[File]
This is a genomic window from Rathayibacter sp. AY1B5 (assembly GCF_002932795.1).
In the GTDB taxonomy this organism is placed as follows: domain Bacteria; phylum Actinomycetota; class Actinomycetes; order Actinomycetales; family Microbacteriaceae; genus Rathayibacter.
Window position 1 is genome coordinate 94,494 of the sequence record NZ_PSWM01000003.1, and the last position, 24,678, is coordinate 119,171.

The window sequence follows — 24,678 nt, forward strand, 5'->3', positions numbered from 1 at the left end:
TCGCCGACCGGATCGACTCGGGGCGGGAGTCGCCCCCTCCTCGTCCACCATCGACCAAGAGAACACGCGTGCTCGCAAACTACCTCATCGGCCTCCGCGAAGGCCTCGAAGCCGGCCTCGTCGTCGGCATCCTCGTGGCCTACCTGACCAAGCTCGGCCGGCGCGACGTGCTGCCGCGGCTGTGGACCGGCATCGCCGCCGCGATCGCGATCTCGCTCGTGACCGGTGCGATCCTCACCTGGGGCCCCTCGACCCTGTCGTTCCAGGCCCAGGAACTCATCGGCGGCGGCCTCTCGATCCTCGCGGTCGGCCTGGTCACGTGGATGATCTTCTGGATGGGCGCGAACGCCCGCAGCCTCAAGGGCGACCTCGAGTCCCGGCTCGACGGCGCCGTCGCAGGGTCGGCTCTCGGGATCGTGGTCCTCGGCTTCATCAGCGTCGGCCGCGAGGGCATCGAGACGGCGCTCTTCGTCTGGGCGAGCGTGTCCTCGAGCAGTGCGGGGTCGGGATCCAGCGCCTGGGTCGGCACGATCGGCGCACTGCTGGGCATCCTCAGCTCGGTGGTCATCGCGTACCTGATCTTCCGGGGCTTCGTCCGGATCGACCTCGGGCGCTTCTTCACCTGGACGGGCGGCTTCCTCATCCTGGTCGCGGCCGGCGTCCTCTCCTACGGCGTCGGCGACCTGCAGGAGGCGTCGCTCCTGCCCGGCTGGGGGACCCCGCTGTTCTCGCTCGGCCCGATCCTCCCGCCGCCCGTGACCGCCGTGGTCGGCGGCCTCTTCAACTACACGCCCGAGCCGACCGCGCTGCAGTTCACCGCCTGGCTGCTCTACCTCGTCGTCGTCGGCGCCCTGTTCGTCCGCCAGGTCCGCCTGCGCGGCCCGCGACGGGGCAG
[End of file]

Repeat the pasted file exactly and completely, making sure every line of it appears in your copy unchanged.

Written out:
This is a genomic window from Rathayibacter sp. AY1B5 (assembly GCF_002932795.1).
In the GTDB taxonomy this organism is placed as follows: domain Bacteria; phylum Actinomycetota; class Actinomycetes; order Actinomycetales; family Microbacteriaceae; genus Rathayibacter.
Window position 1 is genome coordinate 94,494 of the sequence record NZ_PSWM01000003.1, and the last position, 24,678, is coordinate 119,171.

The window sequence follows — 24,678 nt, forward strand, 5'->3', positions numbered from 1 at the left end:
TCGCCGACCGGATCGACTCGGGGCGGGAGTCGCCCCCTCCTCGTCCACCATCGACCAAGAGAACACGCGTGCTCGCAAACTACCTCATCGGCCTCCGCGAAGGCCTCGAAGCCGGCCTCGTCGTCGGCATCCTCGTGGCCTACCTGACCAAGCTCGGCCGGCGCGACGTGCTGCCGCGGCTGTGGACCGGCATCGCCGCCGCGATCGCGATCTCGCTCGTGACCGGTGCGATCCTCACCTGGGGCCCCTCGACCCTGTCGTTCCAGGCCCAGGAACTCATCGGCGGCGGCCTCTCGATCCTCGCGGTCGGCCTGGTCACGTGGATGATCTTCTGGATGGGCGCGAACGCCCGCAGCCTCAAGGGCGACCTCGAGTCCCGGCTCGACGGCGCCGTCGCAGGGTCGGCTCTCGGGATCGTGGTCCTCGGCTTCATCAGCGTCGGCCGCGAGGGCATCGAGACGGCGCTCTTCGTCTGGGCGAGCGTGTCCTCGAGCAGTGCGGGGTCGGGATCCAGCGCCTGGGTCGGCACGATCGGCGCACTGCTGGGCATCCTCAGCTCGGTGGTCATCGCGTACCTGATCTTCCGGGGCTTCGTCCGGATCGACCTCGGGCGCTTCTTCACCTGGACGGGCGGCTTCCTCATCCTGGTCGCGGCCGGCGTCCTCTCCTACGGCGTCGGCGACCTGCAGGAGGCGTCGCTCCTGCCCGGCTGGGGGACCCCGCTGTTCTCGCTCGGCCCGATCCTCCCGCCGCCCGTGACCGCCGTGGTCGGCGGCCTCTTCAACTACACGCCCGAGCCGACCGCGCTGCAGTTCACCGCCTGGCTGCTCTACCTCGTCGTCGTCGGCGCCCTGTTCGTCCGCCAGGTCCGCCTGCGCGGCCCGCGACGGGGCAG